Abit AT7 and IT7 Legacy Free Motherboards

The Legacy Free Abit AT7 and IT7 - Page 2

The ABIT "Legacy Free" AT7 & IT7 MAX Motherboards
Innovation Through Elimination...

By, Marco Chiappetta
July 9, 2002





The AT7 MAX was equipped with a very complete revision of the Phoenix / Award v.6.0 BIOS that populates most of the motherboards that are shipping today.  We captured screenshots from within almost every section so demonstrate just how complete this BIOS really was.  There are toggles for all of the on-board components, and various settings are available for tweaking memory for optimum performance.

All of the more interesting settings can be found under the SoftMenu III menu.  In the SoftMenu III menu, Abit consolidates all of the most useful overclocking features.  Providing you have an unlocked CPU, the BIOS on the AT7 allows multiplier adjustments from 5 to 13 in increments of .5.  You can also adjust the FSB (Front Side Bus) in 1MHz increments between 100 and 250MHz.  In the past, these excessively high bus speeds were not a reality, but the AT7 has an assortment of FSB:AGP:PCI ratios that make hitting 200MHz+ FSBs possible, providing users have high quality DDR RAM.  The FSB/AGP/PCI ratios available are 3:2:1, 4:2:1 and 5:2:1.  The Vcore, I/O and DDR voltages are also user adjustable.  The Vcore can be altered between 1.1v and 1.85v, in .25v increments.  The I/O voltage can be set to either 3.5v or 3.65v and the DDR memory voltage can be set to any voltage between 2.55v and 2.85v, in .1v increments.  At default settings, according the PC Health status screen, the AT7 was slightly over-volting our CPU to 1.76v.  When we maxed out the Vcore setting to 1.85v though, the PC Health screen was "only" reporting 1.82.

Layout and Quality
This Ain't Your Momma's Mobo...


It seems that Abit put considerable thought into the design and layout of the AT7 MAX.  Physically, there are quite a few interesting features to point out.  When you initially look at this board, its immediately apparent that something is different about the AT7...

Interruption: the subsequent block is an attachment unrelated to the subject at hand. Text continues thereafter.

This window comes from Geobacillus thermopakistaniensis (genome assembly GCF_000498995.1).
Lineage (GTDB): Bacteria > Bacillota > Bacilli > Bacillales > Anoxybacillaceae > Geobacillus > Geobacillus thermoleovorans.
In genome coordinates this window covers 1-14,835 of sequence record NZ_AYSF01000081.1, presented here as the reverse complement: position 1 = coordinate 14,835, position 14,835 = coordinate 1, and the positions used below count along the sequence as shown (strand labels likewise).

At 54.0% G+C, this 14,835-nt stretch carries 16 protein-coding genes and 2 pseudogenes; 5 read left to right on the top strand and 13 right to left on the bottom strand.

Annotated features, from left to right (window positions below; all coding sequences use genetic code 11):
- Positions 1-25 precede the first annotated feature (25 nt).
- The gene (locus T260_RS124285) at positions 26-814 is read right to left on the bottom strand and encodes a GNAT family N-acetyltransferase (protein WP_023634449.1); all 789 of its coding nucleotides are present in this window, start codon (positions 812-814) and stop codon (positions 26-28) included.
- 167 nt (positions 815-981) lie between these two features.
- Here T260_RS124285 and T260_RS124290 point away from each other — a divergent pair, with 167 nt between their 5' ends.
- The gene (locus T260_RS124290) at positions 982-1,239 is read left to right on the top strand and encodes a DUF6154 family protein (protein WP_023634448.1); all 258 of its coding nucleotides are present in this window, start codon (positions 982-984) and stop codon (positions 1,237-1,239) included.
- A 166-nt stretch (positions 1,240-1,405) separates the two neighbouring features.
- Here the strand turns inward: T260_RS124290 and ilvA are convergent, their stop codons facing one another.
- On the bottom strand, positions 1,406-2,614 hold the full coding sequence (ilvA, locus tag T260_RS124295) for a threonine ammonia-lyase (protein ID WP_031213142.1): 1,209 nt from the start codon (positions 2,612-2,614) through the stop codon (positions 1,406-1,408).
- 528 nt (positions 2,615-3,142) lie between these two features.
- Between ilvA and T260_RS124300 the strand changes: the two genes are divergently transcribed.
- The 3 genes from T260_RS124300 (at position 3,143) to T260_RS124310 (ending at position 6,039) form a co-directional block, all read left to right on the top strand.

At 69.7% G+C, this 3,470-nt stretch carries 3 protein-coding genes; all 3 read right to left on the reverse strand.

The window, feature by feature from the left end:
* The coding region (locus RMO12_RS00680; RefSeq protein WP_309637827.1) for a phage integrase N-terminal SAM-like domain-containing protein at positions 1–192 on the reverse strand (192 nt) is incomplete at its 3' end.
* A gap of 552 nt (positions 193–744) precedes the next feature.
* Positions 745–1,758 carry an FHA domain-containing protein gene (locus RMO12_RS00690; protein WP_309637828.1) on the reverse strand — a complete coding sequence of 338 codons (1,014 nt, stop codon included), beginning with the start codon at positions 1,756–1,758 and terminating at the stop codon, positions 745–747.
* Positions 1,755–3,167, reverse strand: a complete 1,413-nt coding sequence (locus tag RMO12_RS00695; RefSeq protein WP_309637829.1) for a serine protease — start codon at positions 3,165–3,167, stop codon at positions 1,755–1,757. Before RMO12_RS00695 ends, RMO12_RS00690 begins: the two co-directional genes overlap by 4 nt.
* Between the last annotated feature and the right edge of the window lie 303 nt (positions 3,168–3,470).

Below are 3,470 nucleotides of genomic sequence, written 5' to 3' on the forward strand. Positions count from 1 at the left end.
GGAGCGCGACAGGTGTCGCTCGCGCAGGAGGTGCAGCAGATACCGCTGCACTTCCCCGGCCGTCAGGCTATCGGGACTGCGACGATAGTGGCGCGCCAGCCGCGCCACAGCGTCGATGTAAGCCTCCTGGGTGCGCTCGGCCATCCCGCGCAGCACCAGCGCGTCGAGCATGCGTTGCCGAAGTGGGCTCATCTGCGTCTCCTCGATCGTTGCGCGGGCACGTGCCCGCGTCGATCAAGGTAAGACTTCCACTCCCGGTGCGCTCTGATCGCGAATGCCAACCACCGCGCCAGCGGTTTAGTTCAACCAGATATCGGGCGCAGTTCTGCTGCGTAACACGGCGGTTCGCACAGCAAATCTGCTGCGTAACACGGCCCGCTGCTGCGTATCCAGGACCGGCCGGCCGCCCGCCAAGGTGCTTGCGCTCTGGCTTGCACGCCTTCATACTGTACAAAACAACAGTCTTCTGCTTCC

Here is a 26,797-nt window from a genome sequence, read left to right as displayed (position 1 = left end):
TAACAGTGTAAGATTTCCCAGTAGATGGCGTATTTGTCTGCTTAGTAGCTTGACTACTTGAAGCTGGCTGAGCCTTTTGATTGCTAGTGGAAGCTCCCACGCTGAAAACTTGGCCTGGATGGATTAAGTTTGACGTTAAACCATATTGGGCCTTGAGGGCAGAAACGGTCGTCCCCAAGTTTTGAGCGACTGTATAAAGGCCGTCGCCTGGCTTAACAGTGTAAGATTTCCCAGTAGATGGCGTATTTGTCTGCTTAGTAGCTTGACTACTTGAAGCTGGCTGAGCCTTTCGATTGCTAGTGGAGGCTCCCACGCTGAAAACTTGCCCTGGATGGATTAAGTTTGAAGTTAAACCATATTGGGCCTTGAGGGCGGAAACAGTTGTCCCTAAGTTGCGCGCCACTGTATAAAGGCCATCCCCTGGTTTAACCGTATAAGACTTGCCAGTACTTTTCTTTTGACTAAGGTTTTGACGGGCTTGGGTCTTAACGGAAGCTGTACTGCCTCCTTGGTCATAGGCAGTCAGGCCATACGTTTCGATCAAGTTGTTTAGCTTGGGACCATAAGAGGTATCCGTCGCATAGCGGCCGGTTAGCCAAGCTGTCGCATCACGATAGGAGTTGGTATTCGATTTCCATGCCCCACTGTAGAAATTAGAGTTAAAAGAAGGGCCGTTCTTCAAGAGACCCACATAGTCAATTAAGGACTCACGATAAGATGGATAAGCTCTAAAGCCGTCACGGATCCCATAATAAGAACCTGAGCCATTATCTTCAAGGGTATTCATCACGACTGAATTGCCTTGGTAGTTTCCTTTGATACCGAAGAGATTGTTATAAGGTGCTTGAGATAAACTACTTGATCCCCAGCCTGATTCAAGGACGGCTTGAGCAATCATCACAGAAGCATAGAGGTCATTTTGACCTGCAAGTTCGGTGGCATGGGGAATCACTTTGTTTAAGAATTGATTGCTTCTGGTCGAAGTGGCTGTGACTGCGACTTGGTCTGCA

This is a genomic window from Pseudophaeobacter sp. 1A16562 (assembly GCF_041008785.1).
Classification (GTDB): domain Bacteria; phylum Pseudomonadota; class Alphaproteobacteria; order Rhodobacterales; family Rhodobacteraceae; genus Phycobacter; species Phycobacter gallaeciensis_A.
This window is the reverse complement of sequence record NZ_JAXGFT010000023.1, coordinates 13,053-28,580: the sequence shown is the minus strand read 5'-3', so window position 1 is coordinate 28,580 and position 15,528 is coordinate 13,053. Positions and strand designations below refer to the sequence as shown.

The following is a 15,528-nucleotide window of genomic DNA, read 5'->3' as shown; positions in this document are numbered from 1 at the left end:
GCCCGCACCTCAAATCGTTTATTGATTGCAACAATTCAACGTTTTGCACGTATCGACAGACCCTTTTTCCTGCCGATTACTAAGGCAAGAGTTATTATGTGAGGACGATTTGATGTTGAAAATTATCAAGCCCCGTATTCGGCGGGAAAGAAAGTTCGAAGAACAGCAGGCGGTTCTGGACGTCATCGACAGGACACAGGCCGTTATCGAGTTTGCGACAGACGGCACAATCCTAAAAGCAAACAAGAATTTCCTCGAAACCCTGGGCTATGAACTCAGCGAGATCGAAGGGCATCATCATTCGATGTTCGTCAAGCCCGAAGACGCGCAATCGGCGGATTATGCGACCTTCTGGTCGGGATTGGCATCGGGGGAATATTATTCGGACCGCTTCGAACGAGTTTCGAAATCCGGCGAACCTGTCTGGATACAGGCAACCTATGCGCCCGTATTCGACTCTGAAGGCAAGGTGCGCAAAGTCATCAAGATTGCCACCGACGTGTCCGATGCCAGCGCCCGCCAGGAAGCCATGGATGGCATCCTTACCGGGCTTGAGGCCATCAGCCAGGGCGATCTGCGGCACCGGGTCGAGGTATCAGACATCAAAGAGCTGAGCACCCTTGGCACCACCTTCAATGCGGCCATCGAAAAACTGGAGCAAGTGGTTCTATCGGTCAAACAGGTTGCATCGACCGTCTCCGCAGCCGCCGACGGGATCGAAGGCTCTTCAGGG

The first thing we noticed was the apparent lack of slots on the AT7 MAX.  There is 1 AGP slot and 3 PCI slots available on this board.  I know some of you are saying, "Only 3 PCI Slots?"...well, yes, but keep in mind this board has a ton of useful integrated features.  Looking at the backplane yields some more "weirdness".  As we mentioned earlier, the MAX branded boards are "Legacy Free", so the PS/2, Serial and Parallel ports are all gone.  Replacing them are two USB 1.1 ports, four USB 2.0 ports, two IEEE-1394 ports, digital audio output and 5.1 channel analog audio outputs.  There is also a 10/100 Ethernet connector.


Another physical feature that stands out is the amount of IDE connectors.  The integrated HPT-374 ATA/133 capable RAID controller allows the connection of up to 8 IDE devices, hence the four connectors at the lower, left corner of the board.  Two more ATA/133 capable IDE channels come by way of the VIA Southbridge, bringing the total number of IDE devices that be connected to the AT7 MAX to 12!  The HPT-374 proved to be a great performer too, as you'll see on the next page.  The only legacy feature that found it's way onto the AT7 MAX is a standard floppy controller, the connector is placed just below the four IDE RAID connectors.


There is ample space around the Socket A, so fitting an "Alpha Sized" cooler onto this board should not be a problem.  Also visible is the picture at the left is the 3-Phase power circuitry.  The 3-Phase power circuitry spreads the current load across 6 M.O.S.F.E.T.s (Metal Oxide Semiconductor Field Effect Transistor) whereas a 2-Phase array, found on some other boards, spreads the load over 4 M.O.S.F.E.T.s. Simply put, less load per component equates to less heat which in turn yields cleaner power and a longer component lifespan.  Four DIMM slots are available, allowing for a maximum of 2GB of RAM when using unbuffered DIMMs, or 3GB using registered DIMMs.  ATX Power connector placement was also very good.  The ATX Power connector is at the top of the board, between the DIMM slots and Socket A, so the power supply cable won't drape over your CPU cooler.  The Northbridge has an active cooler, that had a smooth layer of thermal paste applied (something we were glad to see).  Some features not visible in the above pics are the five 3-Pin fan headers available at various locations around the board, and LEDs that show whether or not power is being supplied to the board.  All of the headers are clearly labeled, which made connecting our case LEDs and switches easy, without having to open the User's Manual.

Let's Check Out the IT7...



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